Salvador da Bahia is a city dripping with history and culture. Founded in 1549 as Brazil’s first capital, some 80% of the city’s population is of African descent. Salvador and the state of Bahia serve as the birthplace of typically “Brazilian” cultural markers: the martial art of capoeira; the syncretic religion of Candomblé, which combines West African and Roman Catholic religious traditions; the samba de roda, the root of Rio-style samba; and feijoada, the bean-based stew ladled nationwide on Saturdays as Brazil’s national dish. With gorgeous architecture, fun and friendly people, and great beaches, Salvador will capture your heart. And don’t forget, Carnival is coming up—the party runs from February 9-14, 2018.
Nickname: SSA and Roma Negra (Black Rome) | Population: 2.9 million baianos/4 million in metro | Area: 268 sq mi | Airport: Luís Eduardo Magalhães International Airport (SSA) | Time Zone: -3h from UTC/-2h DST | Famous for: Afro-Brazilian culture, axé, beaches, beats, capoeira, Candomblé
On arrival: Use the free airport wifi to order a ride via Uber, or take a cab from one of the prepaid taxi offices closest to the terminal exit; insist that the driver uses GPS. The best and least-expensive way to get reais (Brazilian currency) is to withdraw money from the ATM; many Brazilian ATMs do not operate using the U.S. bank card network, but at least one or two will.
Best ‘hoods: Pelourinho is Salvador’s beautiful historic quarter. The name comes from the Portuguese for “whipping post,” which speaks to the city’s sordid past as a center for human trafficking and chattel slavery. That said, the vibrant color, inescapable music, and scrumptious food of Pelourinho speaks to the human ability to rise above suffering and thrive in the face of it. The Cidade Baixa hosts some of Salvador’s attractions, while the beach districts of Barra and Ondina attract swimmers, surfers, and sun-worshippers from all over. Nearby, the island of Itaparica and the villages of Morro de São Paulo and Cachoeira offer beautiful day-trip options with a mix of history, culture, and nature.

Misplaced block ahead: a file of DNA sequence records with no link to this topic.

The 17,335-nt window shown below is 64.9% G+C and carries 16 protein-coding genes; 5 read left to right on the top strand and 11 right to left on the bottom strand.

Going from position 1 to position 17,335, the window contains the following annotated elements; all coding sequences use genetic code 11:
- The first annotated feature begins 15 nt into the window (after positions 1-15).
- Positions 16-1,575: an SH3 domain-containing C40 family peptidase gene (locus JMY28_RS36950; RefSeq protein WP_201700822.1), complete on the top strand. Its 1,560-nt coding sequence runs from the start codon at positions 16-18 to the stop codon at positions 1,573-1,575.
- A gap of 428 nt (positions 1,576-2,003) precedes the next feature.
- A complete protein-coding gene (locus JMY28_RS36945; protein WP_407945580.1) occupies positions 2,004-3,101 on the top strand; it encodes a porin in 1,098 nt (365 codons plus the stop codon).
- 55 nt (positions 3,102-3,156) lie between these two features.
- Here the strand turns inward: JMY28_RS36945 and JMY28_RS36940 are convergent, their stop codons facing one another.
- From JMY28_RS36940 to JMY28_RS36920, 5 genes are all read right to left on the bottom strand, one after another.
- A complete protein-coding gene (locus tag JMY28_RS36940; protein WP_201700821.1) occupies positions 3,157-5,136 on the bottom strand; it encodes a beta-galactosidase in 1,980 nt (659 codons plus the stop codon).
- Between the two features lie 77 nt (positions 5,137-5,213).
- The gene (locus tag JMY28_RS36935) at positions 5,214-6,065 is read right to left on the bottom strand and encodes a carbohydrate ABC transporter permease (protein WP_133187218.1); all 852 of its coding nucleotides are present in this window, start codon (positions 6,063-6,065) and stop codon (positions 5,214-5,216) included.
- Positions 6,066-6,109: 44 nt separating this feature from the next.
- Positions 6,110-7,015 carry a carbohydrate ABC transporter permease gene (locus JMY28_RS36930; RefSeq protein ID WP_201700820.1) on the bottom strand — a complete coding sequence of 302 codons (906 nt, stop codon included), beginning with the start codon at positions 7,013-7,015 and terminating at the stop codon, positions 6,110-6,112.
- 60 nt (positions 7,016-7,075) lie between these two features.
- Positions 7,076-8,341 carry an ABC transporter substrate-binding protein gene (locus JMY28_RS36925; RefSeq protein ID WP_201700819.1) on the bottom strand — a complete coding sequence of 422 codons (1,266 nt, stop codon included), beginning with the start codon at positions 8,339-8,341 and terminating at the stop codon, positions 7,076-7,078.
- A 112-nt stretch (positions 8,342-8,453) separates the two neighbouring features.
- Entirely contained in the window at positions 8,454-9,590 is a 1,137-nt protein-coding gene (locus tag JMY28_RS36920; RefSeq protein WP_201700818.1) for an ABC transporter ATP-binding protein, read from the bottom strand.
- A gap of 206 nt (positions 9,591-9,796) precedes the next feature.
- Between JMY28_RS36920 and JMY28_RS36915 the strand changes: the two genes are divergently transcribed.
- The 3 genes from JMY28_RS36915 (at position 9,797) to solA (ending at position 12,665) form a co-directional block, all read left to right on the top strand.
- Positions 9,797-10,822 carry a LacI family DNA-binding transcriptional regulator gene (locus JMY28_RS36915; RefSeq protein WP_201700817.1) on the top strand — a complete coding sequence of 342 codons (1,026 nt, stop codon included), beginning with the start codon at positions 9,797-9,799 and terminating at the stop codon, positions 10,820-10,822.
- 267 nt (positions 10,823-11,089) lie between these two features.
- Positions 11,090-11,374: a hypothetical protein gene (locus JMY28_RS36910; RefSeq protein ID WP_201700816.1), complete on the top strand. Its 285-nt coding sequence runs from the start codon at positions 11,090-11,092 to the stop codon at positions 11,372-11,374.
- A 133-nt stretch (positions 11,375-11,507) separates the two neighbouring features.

Best beaches: Praia do Farol da Barra and Ondina for swimming and flirting; Porto da Barra and Rio Vermelho for great sunset views; Armação, Jaguaribe, and Stella Maris for surfing; Praia do Forte and the beaches of Itaparica for peace and quiet.
Best sights: Pelourinho, churches of Nosso Senhor do Bonfim and Nossa Senhora do Rosário dos Pretos, Elevador Lacerda, Mercado Modelo, Ilha dos Frades and ferry rides on the Baía de Todos os Santos, Pelourinho and Barra/Ondina during Carnival.
Best eats: Churrasco (Brazilian barbecue) at Boi Preto Grill, feijoada (the national dish) at Boteco or Mini Cacique, comida baiana (local Bahian cuisine/seafood) at Donana or Ki-Mukeka, por kilo (Brazilian buffet) at Mignon or Sinhá, comida mineira (rustic Brazilian food) at Taiobha, açaí na tigela (frozen açaí) at A Cubana or at the Praia do Farol da Barra, pork sandwiches at O Líder, pizza at Pizza da Chapada, sushi at Soho, Brazilian vegan/veg at A Saúde na Panela or Rango Vegan.
Best hypes: Afternoons and evenings in Pelourinho for amazing live music and delicious food, upscale partying at Tarantino Art Bar, casual fun at Coliseu do Forró, LGBT club nights at Tropical or San Sebastian, Barra and Ondina for New Years (Reveillon) and during Carnival.
Best advice: Remember to be street-smart at all times; leave unnecessary valuables at home. Try to speak a little bit of Portuguese; you’ll make new friends that way. Service in restaurants and other establishments can be slow; try not to let that ruin your trip to such an incredibly memorable place. Use condoms. Have fun!
Image credit: GOVBA